Food packaging and other disposable plastics could soon be biodegraded along with organic waste thanks to a new sugar-based polymer which you can pop on your compost heap. “The degradable polymer is made from sugars known as lignocellulosic biomass, which come from non-food crops such as fast-growing trees and grasses, or renewable biomass from agricultural or food waste. It is being developed at Imperial College London by a team of Engineering and Physical Sciences Research Council scientists led by Dr Charlotte Williams.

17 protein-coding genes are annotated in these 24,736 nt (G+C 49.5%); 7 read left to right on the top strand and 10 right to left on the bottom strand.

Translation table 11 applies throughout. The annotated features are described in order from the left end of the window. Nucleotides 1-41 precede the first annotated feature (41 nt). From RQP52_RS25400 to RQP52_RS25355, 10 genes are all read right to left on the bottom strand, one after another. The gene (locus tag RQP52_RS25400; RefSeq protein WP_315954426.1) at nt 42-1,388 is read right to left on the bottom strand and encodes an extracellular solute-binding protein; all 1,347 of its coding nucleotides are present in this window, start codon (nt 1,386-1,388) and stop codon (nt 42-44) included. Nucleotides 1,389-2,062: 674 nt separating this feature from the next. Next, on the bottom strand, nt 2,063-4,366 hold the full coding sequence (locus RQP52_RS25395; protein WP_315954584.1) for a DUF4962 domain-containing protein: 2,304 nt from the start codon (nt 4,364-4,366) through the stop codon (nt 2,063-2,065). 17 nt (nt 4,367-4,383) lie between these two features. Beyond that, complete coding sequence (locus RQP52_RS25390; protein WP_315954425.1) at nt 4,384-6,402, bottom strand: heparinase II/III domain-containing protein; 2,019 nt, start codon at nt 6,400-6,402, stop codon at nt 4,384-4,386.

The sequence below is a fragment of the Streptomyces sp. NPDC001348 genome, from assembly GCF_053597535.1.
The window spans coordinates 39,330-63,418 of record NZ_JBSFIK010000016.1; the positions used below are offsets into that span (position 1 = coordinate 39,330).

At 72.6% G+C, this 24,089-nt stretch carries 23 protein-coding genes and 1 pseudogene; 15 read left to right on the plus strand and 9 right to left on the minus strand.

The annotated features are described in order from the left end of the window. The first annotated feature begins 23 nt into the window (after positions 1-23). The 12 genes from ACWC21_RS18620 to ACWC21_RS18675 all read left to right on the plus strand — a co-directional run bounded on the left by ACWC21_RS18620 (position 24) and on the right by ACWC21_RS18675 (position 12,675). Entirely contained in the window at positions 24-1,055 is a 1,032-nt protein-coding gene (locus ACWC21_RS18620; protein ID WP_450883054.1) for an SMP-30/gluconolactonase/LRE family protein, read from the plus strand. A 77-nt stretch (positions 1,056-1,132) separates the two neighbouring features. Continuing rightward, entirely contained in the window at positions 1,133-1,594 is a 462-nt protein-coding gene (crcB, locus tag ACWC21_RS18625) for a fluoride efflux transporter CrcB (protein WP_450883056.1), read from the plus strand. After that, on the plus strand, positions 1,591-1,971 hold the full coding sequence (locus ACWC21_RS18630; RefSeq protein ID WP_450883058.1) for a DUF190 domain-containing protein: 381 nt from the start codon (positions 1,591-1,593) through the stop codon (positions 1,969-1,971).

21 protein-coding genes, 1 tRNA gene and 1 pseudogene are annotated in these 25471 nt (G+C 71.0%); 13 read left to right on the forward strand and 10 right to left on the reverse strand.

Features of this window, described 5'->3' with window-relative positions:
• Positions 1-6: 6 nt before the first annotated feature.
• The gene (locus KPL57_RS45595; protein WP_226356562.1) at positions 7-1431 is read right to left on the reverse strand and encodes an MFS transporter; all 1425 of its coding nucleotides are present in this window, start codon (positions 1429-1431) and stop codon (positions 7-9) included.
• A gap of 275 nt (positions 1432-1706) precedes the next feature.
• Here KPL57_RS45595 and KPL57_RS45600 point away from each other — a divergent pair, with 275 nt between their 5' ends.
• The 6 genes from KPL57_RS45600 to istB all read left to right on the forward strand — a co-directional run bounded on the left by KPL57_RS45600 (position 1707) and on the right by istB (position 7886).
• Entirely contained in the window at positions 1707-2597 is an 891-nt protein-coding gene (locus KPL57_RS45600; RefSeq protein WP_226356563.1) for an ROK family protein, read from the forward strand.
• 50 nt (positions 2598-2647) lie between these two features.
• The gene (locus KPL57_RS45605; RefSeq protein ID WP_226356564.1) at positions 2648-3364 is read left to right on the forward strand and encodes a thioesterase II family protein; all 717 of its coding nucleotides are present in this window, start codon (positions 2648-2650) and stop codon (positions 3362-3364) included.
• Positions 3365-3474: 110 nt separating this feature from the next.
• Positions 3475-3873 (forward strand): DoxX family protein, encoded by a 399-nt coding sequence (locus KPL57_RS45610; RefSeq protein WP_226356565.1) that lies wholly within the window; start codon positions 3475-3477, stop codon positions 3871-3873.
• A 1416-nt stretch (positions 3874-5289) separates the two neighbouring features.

The search for greener plastics, especially for single use items such as food packaging, is the subject of significant research worldwide. "It's spurred on not only from an environmental perspective, but also for economic and supply reasons," explains Dr Williams. Around 7% of worldwide oil and gas resources are consumed in plastics manufacture, with worldwide production exceeding 150 million tons per year. Almost 99% of plastics are formed from fossil fuels. ‘Our key breakthrough was in finding a way of using a non-food crop to form a polymer, as there are ethical issues around using food sources in this way,’ said Williams. Current bio renewable plastics use crops such as corn or sugar beet.”